How many more people will die as a result of opioid overdose? Last week’s news about Prince’s cause of death further highlights the concerns about opioid use.
The Centers for Disease Control and Prevention (CDC) estimates that 78 Americans die every day from an opioid overdose. Furthermore, the CDC reports that heroin overdoses have more than tripled in four years.
What can and should nurses do to prevent such deaths? What can nurses do to prevent the progression of opioid use to dependence?
At the Johns Hopkins School of Nursing, we’re leading the way to ensure that students who will join the healthcare workforce as registered nurses and those moving to advanced nursing practice are equipped to be part of the solution.
Here’s what we are doing:
- Since 2014, information about substance use has been integrated into the Master of Science in Nursing curriculum funded through a grant from the Substance Abuse and Mental Health Services Administration (SAMHSA). Students learn how to identify people who are at risk because of alcohol and other drug use, how to have a conversation about that risk, and when indicated, assist in linking the person to specialty treatment. Spanning prevention, intervention, treatment, and provision of recovery supports, students gain the knowledge and competence to address the continuum of substance use to substance use disorders.
- With SAMHSA funding, beginning in 2016, this same content is being delivered to students who will graduate from Johns Hopkins as future registered nurses. This evidence-based curriculum prepares students to apply what they learn about screening, brief intervention, and referral to treatment (SBIRT) within the community and healthcare settings. As part of the curriculum, students can apply what they learned using a computer-based simulation program.
- We are increasing content specifically related to identification of opioid overdose, administration of naltrexone, and patient/family education regarding naloxone rescue procedures. Students who are in clinical experiences at Baltimore’s Healthcare for the Homeless are immediately applying what they are learning.
- Johns Hopkins School of Nursing is among the hundreds of schools committed to requiring advanced practice registered nursing students to learn safe prescribing of opioids. This education will emphasize recommendations from the CDC regarding initiating or continuing opioids for chronic pain; opioid selection including dosage, duration, follow-up, and discontinuation; and assessing risk and addressing harms of opioid use.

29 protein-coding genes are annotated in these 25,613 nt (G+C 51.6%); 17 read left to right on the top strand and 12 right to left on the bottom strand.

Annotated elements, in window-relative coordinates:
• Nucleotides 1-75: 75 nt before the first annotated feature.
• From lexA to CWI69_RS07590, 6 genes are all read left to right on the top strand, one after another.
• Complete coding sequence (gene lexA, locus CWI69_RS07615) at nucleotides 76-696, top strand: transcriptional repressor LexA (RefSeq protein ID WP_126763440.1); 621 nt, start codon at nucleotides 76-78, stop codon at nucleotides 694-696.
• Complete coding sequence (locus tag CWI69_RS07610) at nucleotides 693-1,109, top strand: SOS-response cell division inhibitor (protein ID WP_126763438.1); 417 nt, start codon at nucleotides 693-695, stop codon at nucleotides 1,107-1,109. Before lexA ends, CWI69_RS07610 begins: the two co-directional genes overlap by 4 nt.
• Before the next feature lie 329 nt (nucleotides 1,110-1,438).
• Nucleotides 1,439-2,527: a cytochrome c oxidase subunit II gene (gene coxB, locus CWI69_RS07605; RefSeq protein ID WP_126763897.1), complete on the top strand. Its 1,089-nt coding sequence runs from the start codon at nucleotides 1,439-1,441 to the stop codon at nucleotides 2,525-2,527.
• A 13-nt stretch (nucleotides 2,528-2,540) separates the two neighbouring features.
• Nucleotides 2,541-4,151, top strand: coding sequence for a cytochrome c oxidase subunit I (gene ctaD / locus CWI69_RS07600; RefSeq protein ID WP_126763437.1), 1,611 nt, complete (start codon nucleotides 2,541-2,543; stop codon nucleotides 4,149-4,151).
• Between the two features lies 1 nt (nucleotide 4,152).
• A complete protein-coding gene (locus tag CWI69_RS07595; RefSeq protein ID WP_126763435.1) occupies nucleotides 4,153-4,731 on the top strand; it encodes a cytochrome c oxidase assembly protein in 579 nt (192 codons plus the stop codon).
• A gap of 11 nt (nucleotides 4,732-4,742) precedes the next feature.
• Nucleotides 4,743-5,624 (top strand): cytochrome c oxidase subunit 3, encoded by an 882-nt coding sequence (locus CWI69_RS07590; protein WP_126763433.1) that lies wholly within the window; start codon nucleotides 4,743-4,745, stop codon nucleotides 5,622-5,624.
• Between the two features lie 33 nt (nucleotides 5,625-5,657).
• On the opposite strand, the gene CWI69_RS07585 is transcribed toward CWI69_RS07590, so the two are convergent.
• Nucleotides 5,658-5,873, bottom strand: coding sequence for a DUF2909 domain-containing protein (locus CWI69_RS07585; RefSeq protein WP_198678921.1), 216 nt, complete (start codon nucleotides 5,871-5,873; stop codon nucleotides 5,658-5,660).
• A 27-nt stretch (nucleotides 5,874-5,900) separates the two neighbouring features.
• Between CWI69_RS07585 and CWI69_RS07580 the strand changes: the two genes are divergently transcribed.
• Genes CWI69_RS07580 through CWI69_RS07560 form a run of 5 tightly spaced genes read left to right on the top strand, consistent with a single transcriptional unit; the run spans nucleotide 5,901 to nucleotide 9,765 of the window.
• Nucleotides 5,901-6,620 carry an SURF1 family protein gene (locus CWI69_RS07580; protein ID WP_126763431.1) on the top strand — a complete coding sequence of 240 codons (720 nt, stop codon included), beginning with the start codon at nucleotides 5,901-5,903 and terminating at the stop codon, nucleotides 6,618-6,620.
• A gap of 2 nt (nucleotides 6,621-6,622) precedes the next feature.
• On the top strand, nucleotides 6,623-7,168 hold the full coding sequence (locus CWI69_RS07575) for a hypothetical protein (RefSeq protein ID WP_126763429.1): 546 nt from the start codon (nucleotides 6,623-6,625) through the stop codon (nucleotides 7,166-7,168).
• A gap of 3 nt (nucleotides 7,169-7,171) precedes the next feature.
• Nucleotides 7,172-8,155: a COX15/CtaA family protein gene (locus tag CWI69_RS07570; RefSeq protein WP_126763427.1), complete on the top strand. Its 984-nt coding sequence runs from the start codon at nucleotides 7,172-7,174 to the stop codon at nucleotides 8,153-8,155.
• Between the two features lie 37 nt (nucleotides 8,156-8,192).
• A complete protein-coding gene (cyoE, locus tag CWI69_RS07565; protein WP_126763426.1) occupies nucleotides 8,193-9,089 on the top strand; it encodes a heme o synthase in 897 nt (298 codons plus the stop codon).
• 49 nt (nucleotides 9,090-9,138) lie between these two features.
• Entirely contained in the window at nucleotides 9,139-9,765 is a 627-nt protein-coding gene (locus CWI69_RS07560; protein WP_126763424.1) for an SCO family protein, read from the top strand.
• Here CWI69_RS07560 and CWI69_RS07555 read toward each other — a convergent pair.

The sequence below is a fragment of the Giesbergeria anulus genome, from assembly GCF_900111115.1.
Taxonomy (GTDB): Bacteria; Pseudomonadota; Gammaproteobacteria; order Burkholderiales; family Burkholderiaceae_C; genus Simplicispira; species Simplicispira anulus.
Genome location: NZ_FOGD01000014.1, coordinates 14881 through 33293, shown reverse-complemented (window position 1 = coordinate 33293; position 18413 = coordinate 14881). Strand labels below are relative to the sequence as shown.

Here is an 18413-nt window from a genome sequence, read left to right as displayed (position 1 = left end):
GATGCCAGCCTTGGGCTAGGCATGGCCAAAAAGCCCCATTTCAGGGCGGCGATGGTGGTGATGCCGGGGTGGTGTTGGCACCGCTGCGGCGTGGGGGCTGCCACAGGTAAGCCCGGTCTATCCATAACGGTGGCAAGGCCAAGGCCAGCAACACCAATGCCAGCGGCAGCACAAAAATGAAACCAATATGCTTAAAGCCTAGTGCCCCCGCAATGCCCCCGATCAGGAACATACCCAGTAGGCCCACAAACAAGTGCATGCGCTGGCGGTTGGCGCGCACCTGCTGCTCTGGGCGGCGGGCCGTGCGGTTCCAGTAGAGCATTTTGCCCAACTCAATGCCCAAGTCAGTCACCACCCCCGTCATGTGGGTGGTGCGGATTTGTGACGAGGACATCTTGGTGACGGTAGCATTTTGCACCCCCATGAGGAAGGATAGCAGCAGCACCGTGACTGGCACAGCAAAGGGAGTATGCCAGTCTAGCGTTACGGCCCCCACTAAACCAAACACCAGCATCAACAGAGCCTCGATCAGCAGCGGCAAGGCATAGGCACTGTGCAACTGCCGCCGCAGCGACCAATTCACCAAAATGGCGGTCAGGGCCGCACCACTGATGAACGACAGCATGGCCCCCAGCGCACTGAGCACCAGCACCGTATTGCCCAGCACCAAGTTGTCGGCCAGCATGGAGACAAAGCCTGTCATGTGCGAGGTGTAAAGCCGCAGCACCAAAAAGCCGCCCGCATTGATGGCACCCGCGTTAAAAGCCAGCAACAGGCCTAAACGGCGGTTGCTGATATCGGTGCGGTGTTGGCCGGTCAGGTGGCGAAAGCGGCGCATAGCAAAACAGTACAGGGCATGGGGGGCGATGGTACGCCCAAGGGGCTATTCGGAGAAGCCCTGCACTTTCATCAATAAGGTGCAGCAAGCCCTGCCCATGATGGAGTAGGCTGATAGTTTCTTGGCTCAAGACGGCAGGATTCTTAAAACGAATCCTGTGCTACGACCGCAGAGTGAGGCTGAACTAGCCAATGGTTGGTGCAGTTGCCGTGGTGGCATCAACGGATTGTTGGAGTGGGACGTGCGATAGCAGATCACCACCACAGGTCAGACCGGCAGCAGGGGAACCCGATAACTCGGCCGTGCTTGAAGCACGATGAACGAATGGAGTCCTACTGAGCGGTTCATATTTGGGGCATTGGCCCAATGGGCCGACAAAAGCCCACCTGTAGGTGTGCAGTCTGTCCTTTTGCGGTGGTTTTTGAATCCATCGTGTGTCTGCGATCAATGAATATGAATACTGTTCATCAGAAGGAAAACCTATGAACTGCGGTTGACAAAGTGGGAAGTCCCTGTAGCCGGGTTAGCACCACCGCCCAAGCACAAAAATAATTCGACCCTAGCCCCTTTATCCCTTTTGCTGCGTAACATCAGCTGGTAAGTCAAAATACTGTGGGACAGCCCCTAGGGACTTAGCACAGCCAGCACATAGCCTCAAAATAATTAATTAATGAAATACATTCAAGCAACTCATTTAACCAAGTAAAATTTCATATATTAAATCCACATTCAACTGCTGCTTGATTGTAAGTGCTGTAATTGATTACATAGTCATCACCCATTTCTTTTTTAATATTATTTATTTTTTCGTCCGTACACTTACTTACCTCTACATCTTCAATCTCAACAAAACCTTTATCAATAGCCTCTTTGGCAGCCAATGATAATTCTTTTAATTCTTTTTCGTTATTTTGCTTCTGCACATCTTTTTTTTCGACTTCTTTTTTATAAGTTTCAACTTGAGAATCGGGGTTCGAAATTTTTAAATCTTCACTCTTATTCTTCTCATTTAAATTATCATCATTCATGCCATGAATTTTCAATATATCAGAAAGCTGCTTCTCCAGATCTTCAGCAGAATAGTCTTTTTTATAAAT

- We are advocating for nurses in health care to address this health crisis. All registered nurses should have the knowledge and skills to deliver SBIRT. Nurses are in key positions to move and sustain this set of clinical strategies to persons who can benefit – whether in the community or in healthcare organizations.
- We are advocating for nurse educators to include this content in curricula for all nursing programs from those preparing students for the role of registered nurse to advanced nursing practice at the master’s and doctoral levels. Nursing curricula, including ours at Johns Hopkins, which have now been implemented and evaluated, are models for other schools of nursing.
- We are promoting the role of the advanced practice registered nurse (APRN) as part of the solution for increasing access to treatment for persons with opioid use disorders. At present, only physicians with special authorization can prescribe the medication, buprenorphine. We are advocating for a change in the law to allow APRNs to practice to the full extent of their education and training by prescribing this life-saving medication.
Will you join us in ending this deathly problem?
ABOUT THE AUTHOR: DEBORAH FINNELL @
Deborah Finnell, DNS, PMHNP-BC, CARN-AP, FAAN, is an associate professor and director of the master’s and DNP programs at the Johns Hopkins School of Nursing. She has specialized in mental health and addictions for the majority of her career, and she brings her passion for the neurological bases of mental health and addictions to her clinical practice, teaching, research, and policy/advocacy.